Meet Philippe Charlier, The Forensic Scientist Who Thinks A Medieval Cadaver Smells Good
Charlier recently analyzed Richard the Lionheart's heart and an anonymous 13th-century cadaver, saying of the latter that it "was smoked, like salmon or like pork." Nom?
The 13th-century cadaver, says Philippe Charlier, actually smells good. That’s because its veins have been filled with a mixture of mercury and beeswax, preserving the body. “Also it was smoked, like salmon or like pork,” he says. So even after 800 years, it’s in pretty good shape.
Charlier is a physician and forensic scientist at the University Hospital Richard Poincaré in France. He spends most of his time performing modern autopsies there, but he has also made a name for himself in France analyzing the bodies—and body parts—of European historical figures. He’s examined the head of Henry IV, the hair and bones of French noblewoman Diane de Poitiers, and bone fragments, accepted by the Roman Catholic Church as relics of Joan of Arc, that Charlier showed were faked.
Most recently, Charlier has analyzed an autopsied medieval cadaver, to learn about autopsy during the time period. He’s also analyzed the powdered remains of Richard the Lionheart’s heart, which was embalmed separately from the rest of his body and kept in the church of Notre Dame in Rouen, France.
“I’m a historian of medicine,” Charlier says, but adds that his main aim is to develop autopsy techniques. He trains his techniques on historical cadavers because, he says, “it’s more, I think, complex and more interesting” than modern cadavers donated to science.
Lead box where Richard I’s heart was kept
Charlier is something of a celebrity in France, where reporters sometimes call him the “Indiana Jones of the graveyards.” He popularizes his field through books, radio and television. In a New York Times profile, he said he got interested in historical bodies after taking part in a 5th- to 8th-century archeological dig as a child. Over the past several years, he’s led forensic tests of famous and ordinary people throughout European history.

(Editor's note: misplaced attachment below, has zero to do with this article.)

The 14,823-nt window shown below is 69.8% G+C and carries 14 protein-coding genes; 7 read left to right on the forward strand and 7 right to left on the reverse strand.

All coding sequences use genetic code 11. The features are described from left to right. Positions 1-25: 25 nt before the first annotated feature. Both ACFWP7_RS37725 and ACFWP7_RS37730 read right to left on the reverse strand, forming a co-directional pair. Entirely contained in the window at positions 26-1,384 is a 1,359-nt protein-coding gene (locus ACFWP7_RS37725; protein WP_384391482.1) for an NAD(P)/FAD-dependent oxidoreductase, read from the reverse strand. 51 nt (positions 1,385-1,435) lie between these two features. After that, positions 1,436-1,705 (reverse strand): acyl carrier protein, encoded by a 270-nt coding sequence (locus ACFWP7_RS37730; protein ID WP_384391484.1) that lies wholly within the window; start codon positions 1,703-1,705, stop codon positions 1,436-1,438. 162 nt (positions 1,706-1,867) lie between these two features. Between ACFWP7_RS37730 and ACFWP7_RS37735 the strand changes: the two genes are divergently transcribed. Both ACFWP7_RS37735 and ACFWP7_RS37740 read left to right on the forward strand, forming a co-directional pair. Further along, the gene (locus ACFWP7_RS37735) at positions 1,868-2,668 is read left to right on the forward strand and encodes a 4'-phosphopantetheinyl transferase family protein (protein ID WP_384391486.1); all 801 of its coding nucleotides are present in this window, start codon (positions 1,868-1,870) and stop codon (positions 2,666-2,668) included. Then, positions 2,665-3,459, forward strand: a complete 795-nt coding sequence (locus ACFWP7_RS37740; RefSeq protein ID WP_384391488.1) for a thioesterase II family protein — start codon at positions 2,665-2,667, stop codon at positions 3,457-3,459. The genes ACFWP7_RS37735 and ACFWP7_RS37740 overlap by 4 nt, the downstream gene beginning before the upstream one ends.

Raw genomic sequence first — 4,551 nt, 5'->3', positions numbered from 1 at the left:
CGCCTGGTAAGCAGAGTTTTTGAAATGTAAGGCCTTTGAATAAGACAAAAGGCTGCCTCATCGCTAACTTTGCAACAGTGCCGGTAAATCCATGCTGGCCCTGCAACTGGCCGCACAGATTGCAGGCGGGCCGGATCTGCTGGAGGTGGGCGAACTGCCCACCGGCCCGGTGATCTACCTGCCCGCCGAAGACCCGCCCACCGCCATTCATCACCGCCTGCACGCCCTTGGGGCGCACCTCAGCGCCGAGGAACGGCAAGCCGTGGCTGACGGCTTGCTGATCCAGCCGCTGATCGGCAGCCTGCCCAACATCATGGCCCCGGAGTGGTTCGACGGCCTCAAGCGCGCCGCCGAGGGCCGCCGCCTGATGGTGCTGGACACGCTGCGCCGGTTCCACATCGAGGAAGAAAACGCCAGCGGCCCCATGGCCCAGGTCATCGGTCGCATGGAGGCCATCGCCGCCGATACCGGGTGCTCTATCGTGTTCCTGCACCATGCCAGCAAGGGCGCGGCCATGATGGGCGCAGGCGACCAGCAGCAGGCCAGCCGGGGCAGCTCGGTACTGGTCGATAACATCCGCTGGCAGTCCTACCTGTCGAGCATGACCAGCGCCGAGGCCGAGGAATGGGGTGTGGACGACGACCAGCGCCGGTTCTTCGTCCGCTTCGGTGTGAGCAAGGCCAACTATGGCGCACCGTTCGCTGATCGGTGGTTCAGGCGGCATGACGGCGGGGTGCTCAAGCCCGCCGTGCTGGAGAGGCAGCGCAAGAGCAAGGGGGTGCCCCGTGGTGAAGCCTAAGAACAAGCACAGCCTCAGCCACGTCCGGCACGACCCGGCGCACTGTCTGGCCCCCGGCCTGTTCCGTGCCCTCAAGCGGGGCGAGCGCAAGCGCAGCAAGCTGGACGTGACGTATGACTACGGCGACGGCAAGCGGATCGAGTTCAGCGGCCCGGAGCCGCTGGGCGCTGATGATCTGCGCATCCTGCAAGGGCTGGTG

Richard’s heart was embalmed with myrtle, daisy, mint and frankincense.
His latest project is one his most high-profile. King Richard I of England joined the Third Crusade and earned his leonine nickname for his courage in battle. He died from battle wounds in 1199, after failing to wear protective chain mail. As was common practice for VIPs during the time, his body parts were divided and laid to rest in three different places.
Charlier sampled two grams of the heart, which by now is a brownish-white powder. Using microscopic, toxicologic and pollen analysis, he found that the organ was embalmed with myrtle, daisy, mint and frankincense. Historians on his team think that the herbs’ lovely fragrance (not detectable in two-gram amounts, Charlier says) and biblical significance were supposed to help Richard I move from purgatory to heaven. Why the stop in purgatory? Some of Richard I’s contemporaries were concerned about his violent anti-Semitic and anti-Islamic views. After his death, a bishop of Rochester declared he would spend 33 years in purgatory. Charlier and his colleagues published their findings on Richard the Lionheart in the journal Scientific Reports.
The cadaver, actually just a head and torso, comes from the 13th century. The fact that it had been dissected at all shows that Christian Europe wasn’t systematically opposed to autopsies, Charlier and his colleagues wrote in a paper they’ll publish in the journal Archives of Medical Science.
The cadaver’s veins were filled with mercury and beeswax dyed with vegetable oils, not only to preserve the body, but also to show the vascular system. “It’s a red, intense color and it helps a lot for viewing directly from the outside,” Charlier says. “Using this in the 13th century is something really original, really unique.” The next known such visualization of the vascular system was performed in the 17th century, by English physician William Harvey.
When I first asked Charlier if the heart powder and the cadaver smelled funny, he misunderstood me and thought I was asking in general if it was funny to study medieval body parts.
“It is not funny for us,” he says. “Such cases are very important for me and my group.” He and his lab’s members develop people’s understanding of how medicine was practiced in the past—which was, after all, stranger than those in the white coats now might lead you to believe.